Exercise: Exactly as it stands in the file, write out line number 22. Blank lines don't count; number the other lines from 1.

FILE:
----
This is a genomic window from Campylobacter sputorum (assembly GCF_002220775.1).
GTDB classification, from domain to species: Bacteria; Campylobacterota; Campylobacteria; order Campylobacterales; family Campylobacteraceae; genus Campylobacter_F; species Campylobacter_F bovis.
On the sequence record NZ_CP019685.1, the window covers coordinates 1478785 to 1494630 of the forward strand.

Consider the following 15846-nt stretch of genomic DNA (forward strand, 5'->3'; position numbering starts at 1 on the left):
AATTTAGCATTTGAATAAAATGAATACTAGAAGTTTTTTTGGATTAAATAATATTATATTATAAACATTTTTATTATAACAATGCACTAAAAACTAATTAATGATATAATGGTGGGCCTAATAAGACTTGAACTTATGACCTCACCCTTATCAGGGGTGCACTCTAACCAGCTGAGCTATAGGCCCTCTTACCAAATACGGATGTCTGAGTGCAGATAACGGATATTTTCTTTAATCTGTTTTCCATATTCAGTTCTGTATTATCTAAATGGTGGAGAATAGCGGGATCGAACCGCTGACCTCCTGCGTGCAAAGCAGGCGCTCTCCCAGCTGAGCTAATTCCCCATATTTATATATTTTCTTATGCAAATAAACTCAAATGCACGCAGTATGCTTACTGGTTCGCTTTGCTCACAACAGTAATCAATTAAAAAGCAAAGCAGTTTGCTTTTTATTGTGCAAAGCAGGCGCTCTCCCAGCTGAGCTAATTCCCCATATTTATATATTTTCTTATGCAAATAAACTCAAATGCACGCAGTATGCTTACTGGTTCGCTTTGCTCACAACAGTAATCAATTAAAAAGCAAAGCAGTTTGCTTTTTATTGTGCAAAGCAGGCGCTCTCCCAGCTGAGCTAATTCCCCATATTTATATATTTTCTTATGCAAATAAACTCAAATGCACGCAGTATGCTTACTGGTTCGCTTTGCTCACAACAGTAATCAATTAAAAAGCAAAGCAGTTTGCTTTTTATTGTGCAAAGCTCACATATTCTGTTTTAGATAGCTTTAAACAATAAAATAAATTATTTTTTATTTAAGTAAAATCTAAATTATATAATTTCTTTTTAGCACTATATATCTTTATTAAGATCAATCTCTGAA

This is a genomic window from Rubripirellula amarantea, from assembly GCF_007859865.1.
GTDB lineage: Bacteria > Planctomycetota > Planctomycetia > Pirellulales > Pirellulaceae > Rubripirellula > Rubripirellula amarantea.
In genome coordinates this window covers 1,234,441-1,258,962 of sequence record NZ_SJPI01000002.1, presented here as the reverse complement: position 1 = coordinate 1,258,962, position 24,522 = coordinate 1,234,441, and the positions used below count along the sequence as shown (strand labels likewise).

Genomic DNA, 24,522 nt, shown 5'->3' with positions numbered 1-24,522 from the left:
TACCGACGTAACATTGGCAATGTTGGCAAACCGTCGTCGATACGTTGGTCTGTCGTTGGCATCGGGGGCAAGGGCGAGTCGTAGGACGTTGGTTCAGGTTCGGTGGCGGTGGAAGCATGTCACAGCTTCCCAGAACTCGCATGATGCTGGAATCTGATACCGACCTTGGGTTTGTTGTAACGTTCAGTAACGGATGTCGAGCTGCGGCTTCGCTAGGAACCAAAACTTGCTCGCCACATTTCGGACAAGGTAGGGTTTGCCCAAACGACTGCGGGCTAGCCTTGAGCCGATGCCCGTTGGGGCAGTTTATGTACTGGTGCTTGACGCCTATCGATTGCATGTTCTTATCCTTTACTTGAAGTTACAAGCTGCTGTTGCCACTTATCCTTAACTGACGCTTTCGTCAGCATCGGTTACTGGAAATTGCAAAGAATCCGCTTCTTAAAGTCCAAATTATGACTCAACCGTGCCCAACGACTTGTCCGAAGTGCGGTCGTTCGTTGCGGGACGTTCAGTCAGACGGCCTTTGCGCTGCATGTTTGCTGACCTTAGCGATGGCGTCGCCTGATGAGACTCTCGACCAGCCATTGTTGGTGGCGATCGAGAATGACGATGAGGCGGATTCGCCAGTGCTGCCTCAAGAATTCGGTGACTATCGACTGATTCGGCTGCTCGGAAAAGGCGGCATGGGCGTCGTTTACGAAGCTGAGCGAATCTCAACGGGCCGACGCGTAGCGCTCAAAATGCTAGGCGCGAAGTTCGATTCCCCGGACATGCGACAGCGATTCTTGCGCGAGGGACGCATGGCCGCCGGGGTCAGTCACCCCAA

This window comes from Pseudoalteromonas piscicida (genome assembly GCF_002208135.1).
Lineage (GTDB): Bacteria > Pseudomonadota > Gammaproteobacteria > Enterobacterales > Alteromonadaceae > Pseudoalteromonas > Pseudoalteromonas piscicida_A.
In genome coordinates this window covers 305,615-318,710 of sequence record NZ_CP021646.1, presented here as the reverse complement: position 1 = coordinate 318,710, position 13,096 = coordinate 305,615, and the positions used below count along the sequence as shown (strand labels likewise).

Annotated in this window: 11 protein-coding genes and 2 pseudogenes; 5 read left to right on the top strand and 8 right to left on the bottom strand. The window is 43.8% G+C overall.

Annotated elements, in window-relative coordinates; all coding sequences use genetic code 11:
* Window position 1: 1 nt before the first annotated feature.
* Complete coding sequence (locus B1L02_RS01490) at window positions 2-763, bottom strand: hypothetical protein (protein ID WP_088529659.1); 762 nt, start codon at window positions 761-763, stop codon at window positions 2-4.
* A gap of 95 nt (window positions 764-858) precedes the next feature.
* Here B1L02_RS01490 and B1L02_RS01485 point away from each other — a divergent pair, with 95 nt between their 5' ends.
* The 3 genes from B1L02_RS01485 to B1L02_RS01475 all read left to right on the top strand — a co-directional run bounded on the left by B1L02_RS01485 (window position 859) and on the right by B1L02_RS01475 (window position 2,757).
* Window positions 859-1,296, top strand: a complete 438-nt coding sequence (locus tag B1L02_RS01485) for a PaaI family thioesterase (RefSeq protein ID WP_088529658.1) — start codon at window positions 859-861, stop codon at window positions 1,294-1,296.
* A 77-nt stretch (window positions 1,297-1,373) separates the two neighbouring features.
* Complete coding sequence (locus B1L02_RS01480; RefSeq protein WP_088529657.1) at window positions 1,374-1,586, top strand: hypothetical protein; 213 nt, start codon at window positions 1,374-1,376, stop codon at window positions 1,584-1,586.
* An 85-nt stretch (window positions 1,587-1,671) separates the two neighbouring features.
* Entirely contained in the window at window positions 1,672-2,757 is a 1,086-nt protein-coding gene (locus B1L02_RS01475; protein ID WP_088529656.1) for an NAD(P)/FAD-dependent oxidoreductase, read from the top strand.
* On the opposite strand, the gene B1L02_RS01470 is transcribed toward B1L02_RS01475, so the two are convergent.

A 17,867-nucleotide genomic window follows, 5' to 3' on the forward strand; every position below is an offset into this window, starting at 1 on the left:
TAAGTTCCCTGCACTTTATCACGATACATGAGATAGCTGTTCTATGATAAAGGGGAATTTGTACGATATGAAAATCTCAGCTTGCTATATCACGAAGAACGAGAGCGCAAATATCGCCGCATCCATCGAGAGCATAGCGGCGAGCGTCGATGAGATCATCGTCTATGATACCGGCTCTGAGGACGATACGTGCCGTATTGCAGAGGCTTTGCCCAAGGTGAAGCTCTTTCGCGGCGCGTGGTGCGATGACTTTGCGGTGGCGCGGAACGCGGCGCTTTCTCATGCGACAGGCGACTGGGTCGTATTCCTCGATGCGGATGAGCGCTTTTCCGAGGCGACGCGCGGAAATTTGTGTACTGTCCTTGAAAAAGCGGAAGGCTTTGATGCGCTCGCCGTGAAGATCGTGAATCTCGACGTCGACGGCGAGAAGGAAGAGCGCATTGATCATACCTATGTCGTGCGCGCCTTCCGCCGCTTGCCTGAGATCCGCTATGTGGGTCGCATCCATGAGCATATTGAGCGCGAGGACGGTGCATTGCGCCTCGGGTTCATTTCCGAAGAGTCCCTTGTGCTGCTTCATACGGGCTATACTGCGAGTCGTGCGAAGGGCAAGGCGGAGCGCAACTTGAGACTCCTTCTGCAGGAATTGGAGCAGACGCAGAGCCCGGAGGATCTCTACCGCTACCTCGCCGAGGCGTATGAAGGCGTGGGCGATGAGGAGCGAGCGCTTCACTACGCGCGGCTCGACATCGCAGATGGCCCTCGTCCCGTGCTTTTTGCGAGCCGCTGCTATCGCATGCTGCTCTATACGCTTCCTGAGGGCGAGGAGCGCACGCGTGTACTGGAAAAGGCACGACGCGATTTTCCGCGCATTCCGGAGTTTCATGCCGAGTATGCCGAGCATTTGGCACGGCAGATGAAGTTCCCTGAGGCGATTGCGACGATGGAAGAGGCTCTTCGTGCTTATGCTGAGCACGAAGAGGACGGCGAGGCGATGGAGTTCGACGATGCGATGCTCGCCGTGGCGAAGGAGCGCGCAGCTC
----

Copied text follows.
* A 77-nt stretch (window positions 1,297-1,373) separates the two neighbouring features.